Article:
Finland would make a lethal weapons donation to support
the Afghan security forces. However, this issue has
become political poison here and threatens to derail our
efforts to get Finland to do more in Afghanistan.
President Halonen adamantly rejects the idea, and PM
Vanhanen is clearly uncomfortable with it. Even
Conservatives like Hakamies, who personally support a
donation, have backed away, recognizing that pressing too
hard could cause Halonen (and probably even Vanhanen) to
veto their efforts to have Finland do more in Afghanistan
in other areas. At this juncture, we should avoid
pressing the Finns for a lethal donation that could

derail our efforts to achieve other important goals such
as more troops, more aid, and PRT leadership.

5. (SBU) Finland has EU Battlegroup commitments through
mid-2008, but the MOD and MFA see Finnish participation
in the NRF as a good complement to the Battlegroups -- a
view we have actively supported. Conservatives in
government would like nothing better than to join Sweden
in formally announcing that Finland will join the NRF at
NATO's Global Force Generation conference in November, in
hopes of standing up troops for the Danish-led NRF in
2010. Unfortunately, the die-hard NATO naysayers in
government (Center Party) and in opposition (about half
the Social Democrats and some smaller parties) who
adamantly oppose Finland's joining NATO have now begun
alleging that the NRF is simply a 'slippery slope' to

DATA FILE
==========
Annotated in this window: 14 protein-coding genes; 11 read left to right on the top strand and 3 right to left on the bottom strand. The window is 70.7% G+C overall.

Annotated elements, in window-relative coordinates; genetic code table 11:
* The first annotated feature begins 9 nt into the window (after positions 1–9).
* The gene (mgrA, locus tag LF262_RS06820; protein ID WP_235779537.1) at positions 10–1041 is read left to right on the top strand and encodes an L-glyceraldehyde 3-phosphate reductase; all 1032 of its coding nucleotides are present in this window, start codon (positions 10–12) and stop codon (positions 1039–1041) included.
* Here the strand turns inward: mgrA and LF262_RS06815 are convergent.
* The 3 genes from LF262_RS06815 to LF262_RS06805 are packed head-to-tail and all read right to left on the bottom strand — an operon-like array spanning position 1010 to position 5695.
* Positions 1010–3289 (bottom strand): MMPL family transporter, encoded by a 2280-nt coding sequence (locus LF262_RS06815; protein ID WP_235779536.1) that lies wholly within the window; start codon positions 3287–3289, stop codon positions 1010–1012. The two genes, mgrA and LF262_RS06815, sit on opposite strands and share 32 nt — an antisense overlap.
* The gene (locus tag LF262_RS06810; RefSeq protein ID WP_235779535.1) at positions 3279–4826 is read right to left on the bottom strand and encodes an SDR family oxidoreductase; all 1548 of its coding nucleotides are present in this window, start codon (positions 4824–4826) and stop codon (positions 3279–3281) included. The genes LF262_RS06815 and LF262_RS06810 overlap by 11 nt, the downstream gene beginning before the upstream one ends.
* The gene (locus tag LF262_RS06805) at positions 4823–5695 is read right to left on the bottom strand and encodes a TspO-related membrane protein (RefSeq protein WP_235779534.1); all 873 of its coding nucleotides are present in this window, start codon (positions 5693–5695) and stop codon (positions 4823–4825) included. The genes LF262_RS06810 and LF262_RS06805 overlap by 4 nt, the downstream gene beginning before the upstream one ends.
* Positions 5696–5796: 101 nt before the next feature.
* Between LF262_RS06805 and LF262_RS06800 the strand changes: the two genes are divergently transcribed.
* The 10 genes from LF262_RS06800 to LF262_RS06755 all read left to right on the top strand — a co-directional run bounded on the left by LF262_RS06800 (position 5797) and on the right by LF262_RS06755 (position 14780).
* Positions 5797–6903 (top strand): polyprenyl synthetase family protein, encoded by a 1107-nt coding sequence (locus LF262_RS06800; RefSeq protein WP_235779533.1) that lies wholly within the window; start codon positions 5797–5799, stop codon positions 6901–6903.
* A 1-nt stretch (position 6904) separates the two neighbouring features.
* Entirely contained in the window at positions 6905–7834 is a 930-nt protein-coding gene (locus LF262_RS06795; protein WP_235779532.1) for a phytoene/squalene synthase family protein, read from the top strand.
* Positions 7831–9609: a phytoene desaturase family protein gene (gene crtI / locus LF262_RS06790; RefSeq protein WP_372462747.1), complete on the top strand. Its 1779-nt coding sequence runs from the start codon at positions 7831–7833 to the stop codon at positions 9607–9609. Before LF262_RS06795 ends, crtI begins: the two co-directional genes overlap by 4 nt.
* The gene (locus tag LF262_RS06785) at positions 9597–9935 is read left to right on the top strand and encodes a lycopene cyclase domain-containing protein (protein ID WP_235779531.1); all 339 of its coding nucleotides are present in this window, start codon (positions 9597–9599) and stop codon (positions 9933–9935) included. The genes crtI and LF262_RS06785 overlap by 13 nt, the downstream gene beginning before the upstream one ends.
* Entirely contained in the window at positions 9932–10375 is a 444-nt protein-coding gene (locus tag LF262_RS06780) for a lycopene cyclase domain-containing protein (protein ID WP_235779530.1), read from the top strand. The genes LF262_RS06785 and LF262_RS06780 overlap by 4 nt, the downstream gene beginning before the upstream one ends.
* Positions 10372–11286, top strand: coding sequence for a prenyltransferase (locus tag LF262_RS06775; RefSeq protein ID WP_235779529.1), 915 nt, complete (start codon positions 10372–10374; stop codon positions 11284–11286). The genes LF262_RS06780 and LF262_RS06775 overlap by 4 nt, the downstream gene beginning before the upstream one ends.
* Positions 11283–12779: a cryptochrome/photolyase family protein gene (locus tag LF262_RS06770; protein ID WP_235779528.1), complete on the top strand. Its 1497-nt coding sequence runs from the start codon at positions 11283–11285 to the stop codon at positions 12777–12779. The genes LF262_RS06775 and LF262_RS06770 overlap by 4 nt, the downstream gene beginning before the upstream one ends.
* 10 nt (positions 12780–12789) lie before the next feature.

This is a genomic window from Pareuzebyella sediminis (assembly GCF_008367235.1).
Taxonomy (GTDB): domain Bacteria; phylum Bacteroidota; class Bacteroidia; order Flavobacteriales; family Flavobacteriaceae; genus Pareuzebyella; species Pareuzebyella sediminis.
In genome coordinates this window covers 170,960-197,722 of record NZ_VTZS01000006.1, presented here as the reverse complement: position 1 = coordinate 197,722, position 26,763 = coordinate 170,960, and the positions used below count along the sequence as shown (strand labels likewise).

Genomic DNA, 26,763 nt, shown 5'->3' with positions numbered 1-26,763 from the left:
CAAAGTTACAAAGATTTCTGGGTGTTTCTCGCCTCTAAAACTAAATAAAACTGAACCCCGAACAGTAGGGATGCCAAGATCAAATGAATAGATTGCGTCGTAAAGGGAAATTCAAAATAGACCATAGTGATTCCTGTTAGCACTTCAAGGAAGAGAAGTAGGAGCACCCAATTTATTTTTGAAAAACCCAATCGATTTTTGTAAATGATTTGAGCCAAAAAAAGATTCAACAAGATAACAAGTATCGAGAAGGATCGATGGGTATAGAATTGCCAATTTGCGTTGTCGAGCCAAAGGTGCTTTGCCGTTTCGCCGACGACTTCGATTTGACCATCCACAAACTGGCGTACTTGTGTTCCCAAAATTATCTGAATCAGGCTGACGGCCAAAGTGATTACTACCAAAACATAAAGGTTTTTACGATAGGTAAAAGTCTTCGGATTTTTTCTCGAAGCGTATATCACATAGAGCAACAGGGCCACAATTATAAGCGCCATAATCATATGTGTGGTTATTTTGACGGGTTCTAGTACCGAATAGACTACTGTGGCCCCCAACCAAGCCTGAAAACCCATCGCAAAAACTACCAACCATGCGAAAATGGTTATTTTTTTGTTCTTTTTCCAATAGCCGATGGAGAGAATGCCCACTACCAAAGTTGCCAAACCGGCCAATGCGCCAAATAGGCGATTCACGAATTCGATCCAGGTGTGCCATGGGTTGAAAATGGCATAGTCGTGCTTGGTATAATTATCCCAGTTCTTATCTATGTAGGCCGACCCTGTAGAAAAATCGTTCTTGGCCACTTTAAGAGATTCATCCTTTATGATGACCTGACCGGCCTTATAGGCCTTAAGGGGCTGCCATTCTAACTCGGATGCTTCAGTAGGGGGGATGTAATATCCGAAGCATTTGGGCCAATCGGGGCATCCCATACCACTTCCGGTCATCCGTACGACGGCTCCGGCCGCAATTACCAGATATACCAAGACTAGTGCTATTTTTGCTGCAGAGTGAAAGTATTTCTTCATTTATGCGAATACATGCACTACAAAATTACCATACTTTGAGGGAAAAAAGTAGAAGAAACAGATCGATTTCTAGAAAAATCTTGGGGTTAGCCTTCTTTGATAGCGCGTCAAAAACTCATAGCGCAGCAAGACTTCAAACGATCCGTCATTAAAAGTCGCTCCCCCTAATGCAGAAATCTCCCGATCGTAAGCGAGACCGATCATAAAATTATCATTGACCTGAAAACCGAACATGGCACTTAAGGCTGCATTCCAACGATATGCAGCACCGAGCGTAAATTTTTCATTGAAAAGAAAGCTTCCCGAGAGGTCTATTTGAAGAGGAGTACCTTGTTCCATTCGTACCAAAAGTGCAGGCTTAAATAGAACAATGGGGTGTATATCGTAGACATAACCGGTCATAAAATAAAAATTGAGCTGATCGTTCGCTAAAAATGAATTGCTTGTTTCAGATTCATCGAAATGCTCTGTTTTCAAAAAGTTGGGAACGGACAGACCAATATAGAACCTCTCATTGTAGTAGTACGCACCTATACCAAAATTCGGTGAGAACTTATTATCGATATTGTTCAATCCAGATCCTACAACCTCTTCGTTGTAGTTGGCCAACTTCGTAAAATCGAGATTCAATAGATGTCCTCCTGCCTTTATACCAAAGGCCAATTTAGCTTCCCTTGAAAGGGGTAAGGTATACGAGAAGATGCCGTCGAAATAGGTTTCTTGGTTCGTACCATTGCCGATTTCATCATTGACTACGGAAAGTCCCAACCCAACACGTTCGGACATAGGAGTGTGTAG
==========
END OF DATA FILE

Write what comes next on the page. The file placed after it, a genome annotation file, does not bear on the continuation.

NATO membership. Their argument is of course specious,
and messages you deliver that (1) point to how the NRF
can complement EU Battle Group participation and (2)
clarify that NATO membership and NRF participation are
entirely separate decisions will help keep this debate

6. (SBU) Kosovo is one of Finland's highest foreign
policy priorities. The GOF has been one of our
staunchest allies and has worked hard behind the scenes
to ensure EU unity in support of Ahtisaari's final
status. Finland has more than 400 troops on the ground,
provides extensive aid, and is actively engaged in the
CFSP Planning Mission. The GOF is quietly becoming
concerned that the lack of a way forward may begin to
undermine international efforts and will not support
delays beyond the current Troika-led negotiating period
(Reftel C). The GOF has not made a national decision as
to how it will react at the end of the current
negotiating period if Kosovo unilaterally declares
independence, and is adamant about not publicly
discussing any kind of Plan B. That said, officials
will welcome an exchange of views on this and will be
open to Washington's latest thinking.

7. (SBU) The general views of the USG and the GOF are in
close harmony when it comes to support for democracy,
civil society and human rights in Russia and Europe's new
neighborhood. Finland is already engaged in some
activities that complement US Freedom Agenda goals,
including support to environmental NGOs in Russia;
educational exchanges in Russia and Belarus; and funding
for the International Humanities University for
Belarusian exiles in Vilnius. GOF leaders have hosted
high-level meetings with Belarusian opposition leaders,
with Serb moderates, and with pro-democracy forces in
Ukraine and the Caucuses. The Estonian Bronze Statue
crisis also emboldened the GOF to move away from the
traditional Finnish propensity to acquiesce to Russia on
tough issues. Indeed, under the new government the GOF
has begun publicly to challenge Moscow's policies and
actions in ways the previous government eschewed. The